Garlic: Planting and Growing Guide

From mild and mellow, to bold and spicy, garlic is a culinary treasure. Use it raw or cooked to add distinctive flavor.

General Information

Softneck garlic grows in a variety of climates and does not require cold temperatures to produce a bulb, making it perfect for regions with mild winters although it also grows well in areas with cold winters. They usually have smaller cloves than hardneck varieties, store longer (up to 1 year), and are ideal for braiding.

Hardneck garlic has stronger, more complex flavors and produces a tall, edible flower stalk, called a "scape", in spring. Hardneck garlic varieties generally can be stored for 4 to 6 months. Many require a cold period (vernalization) to create a bulb, which is easy in areas with cold winters, but growing it in the south or mild, coastal areas will require a pre-chilling treatment. Simply place the bulbs in a dark location at 40°F with a relative humidity of 80% for 40 to 45 days before planting.

Family: Alliaceae (formerly Liliaceae) Allium or Onion family, includes onions, garlic, chives, shallots, and leeks.

Native: most likely Central Asia

Hardiness: Annual

General Planting

When to plant outside: In cold climates, garlic is planted in fall for harvest in summer. Plant individual cloves from mid-September to mid-November. Garlic is frost-hardy, but ideally should be planted 4 to 6 weeks before the ground freezes to give the cloves time to establish roots. In mild climates, garlic can be planted until January. Wait to divide individual cloves until planting, and leave the papery skin intact as much as possible. Plant garlic 2"–3" deep with the pointed side up, 6"–8" apart.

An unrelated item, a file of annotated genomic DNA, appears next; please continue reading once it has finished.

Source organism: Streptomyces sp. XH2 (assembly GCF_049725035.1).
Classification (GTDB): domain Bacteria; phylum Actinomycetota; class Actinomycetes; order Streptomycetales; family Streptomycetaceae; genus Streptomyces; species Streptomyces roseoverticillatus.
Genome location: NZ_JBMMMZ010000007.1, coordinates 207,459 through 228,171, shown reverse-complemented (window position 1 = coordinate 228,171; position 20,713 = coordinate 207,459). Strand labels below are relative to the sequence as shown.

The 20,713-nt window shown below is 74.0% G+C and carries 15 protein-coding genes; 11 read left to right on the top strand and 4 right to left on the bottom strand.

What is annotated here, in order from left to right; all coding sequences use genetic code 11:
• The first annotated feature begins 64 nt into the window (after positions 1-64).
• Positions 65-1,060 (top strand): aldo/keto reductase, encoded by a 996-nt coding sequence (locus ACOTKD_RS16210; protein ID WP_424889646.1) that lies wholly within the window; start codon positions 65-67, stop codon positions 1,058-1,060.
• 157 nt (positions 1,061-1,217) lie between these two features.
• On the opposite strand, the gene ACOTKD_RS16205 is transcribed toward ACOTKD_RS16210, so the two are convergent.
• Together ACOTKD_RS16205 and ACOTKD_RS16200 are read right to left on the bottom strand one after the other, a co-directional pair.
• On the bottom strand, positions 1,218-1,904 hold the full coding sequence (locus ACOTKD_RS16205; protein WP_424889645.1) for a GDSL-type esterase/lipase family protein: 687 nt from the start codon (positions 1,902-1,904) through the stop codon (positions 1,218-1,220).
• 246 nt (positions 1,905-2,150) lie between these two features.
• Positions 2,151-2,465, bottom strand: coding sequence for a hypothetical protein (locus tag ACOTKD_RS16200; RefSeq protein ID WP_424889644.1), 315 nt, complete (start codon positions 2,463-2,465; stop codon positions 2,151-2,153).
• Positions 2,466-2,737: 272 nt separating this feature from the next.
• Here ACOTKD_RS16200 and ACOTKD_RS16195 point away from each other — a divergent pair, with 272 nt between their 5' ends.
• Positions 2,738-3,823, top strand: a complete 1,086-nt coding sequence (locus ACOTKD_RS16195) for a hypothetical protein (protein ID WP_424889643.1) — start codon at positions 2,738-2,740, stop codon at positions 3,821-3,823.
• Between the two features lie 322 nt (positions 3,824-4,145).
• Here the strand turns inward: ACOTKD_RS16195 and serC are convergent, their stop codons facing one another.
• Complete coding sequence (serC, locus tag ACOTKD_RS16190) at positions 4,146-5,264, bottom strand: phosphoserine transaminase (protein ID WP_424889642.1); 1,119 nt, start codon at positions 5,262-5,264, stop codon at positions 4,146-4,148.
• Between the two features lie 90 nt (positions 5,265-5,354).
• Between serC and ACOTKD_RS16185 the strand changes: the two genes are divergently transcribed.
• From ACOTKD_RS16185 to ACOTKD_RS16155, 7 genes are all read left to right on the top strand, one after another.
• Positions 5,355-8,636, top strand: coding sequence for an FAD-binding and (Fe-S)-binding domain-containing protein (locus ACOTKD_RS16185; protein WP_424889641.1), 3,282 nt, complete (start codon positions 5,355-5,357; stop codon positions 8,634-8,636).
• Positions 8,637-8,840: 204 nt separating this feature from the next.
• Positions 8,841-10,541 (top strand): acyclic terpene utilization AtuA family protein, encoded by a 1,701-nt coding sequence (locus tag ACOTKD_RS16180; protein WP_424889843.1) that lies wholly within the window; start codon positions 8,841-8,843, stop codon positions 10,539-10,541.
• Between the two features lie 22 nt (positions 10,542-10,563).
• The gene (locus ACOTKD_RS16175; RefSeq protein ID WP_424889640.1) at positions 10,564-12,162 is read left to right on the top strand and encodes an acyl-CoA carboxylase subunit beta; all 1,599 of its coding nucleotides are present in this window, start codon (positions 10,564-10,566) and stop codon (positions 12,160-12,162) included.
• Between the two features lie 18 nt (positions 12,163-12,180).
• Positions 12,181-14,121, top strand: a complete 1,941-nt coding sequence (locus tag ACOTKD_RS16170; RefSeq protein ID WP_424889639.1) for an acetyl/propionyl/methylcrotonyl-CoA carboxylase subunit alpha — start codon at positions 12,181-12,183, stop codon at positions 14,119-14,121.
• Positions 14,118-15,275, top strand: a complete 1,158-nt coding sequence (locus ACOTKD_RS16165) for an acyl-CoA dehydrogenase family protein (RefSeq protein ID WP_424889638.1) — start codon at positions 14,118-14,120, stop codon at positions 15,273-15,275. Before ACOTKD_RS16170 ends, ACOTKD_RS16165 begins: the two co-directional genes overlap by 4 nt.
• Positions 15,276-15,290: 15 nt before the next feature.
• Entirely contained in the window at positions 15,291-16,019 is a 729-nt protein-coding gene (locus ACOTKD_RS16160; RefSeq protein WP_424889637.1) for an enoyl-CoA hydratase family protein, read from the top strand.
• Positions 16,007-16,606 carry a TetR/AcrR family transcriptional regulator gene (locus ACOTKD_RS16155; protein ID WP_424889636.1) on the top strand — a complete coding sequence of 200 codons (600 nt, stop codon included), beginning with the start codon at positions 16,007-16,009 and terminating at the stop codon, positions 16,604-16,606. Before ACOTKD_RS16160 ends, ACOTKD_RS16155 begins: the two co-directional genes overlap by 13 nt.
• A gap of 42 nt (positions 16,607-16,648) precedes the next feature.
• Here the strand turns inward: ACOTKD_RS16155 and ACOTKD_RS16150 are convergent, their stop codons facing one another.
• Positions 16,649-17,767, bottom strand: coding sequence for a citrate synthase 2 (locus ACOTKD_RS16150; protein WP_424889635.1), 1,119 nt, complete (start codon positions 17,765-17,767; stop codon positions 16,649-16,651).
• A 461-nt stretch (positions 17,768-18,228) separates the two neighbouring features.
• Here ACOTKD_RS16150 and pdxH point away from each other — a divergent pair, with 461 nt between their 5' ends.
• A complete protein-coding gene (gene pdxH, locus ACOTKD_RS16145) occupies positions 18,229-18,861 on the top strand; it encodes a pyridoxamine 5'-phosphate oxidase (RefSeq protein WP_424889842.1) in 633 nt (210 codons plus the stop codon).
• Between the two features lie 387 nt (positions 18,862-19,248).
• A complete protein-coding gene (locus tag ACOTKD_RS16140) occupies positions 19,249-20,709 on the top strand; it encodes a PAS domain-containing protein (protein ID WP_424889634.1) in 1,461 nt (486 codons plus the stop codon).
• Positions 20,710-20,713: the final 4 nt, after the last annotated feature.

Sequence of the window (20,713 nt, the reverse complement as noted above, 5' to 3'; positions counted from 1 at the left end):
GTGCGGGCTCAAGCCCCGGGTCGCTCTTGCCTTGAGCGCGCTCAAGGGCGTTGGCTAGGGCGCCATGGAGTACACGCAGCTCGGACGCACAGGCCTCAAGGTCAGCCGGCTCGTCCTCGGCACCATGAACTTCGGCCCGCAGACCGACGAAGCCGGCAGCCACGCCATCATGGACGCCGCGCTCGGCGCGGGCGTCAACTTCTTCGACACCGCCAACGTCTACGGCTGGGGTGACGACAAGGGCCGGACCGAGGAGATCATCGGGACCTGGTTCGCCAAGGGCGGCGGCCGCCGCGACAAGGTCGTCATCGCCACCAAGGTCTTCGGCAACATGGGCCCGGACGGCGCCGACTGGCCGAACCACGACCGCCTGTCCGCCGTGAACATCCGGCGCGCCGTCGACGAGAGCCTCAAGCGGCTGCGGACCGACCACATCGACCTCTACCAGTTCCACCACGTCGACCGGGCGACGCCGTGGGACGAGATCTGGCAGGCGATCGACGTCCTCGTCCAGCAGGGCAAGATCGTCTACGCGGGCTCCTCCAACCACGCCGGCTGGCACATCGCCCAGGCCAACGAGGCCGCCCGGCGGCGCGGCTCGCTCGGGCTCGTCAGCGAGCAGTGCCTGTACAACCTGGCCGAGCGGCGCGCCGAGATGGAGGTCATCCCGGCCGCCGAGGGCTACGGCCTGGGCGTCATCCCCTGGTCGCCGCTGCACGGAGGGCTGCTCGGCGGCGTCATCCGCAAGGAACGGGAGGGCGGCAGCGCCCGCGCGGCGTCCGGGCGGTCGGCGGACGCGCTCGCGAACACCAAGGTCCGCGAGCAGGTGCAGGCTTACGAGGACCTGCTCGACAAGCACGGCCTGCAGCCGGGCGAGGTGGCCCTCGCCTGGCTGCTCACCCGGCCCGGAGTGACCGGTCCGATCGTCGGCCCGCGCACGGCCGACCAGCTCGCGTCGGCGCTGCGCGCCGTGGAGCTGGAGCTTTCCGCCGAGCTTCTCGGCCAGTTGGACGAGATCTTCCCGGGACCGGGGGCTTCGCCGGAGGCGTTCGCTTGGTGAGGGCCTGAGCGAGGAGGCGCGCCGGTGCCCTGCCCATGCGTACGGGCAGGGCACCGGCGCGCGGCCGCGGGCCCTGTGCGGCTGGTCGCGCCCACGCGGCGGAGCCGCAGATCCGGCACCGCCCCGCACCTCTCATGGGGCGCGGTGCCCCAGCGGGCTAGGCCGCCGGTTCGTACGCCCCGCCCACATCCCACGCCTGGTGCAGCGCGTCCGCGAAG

Optimal Growing Conditions


Rich, well-drained, and amended with well-rotted compost. Soil pH range of 6.0-7.0 (average for growing most vegetables).


Keep moist but not soggy. Decrease water as harvest nears to prevent decay of outside layers or "wrappers." In wet climates or poorly drained soils, grow in a raised bed to increase drainage. In areas where the soil does not freeze, or the soil thaws during the winter, keep soil moderately moist.


Full sun is ideal but garlic will also grow in part shade.


garlic scape image

In spring after shoots emerge, apply a high-nitrogen fertilizer, such as fish emulsion or blood meal. Apply again about 2 to 3 weeks later.

Special Care

Remove weeds regularly to reduce competition for water and nutrients. In spring, most hardneck garlic will produce a tall stem with a curlicue at the top and a flower bud at the end; however, in mild winter climates, some will not. This flower stalk, called a "scape", should be removed to keep the plant's energy focused on bulb growth. Scapes can be eaten, and have a milder flavor than the garlic cloves. On occasion, softneck garlic can also produce a scape due to drought or cold stress; the scape should also be removed in this case.


After planting, apply 2"-4" of mulch (e.g., straw, untreated grass clippings, shredded leaves) to maintain moisture, insulate the cloves and any green shoots that sprout through the winter, and help prevent frost from heaving bulbs closer to the soil surface. Loosen mulch in spring to allow shoots to push through thick or compacted mulch. In very cold climates, remove mulch after the last hard freeze of later winter/spring to allow soil to warm. Reapply mulch after shoots emerge.

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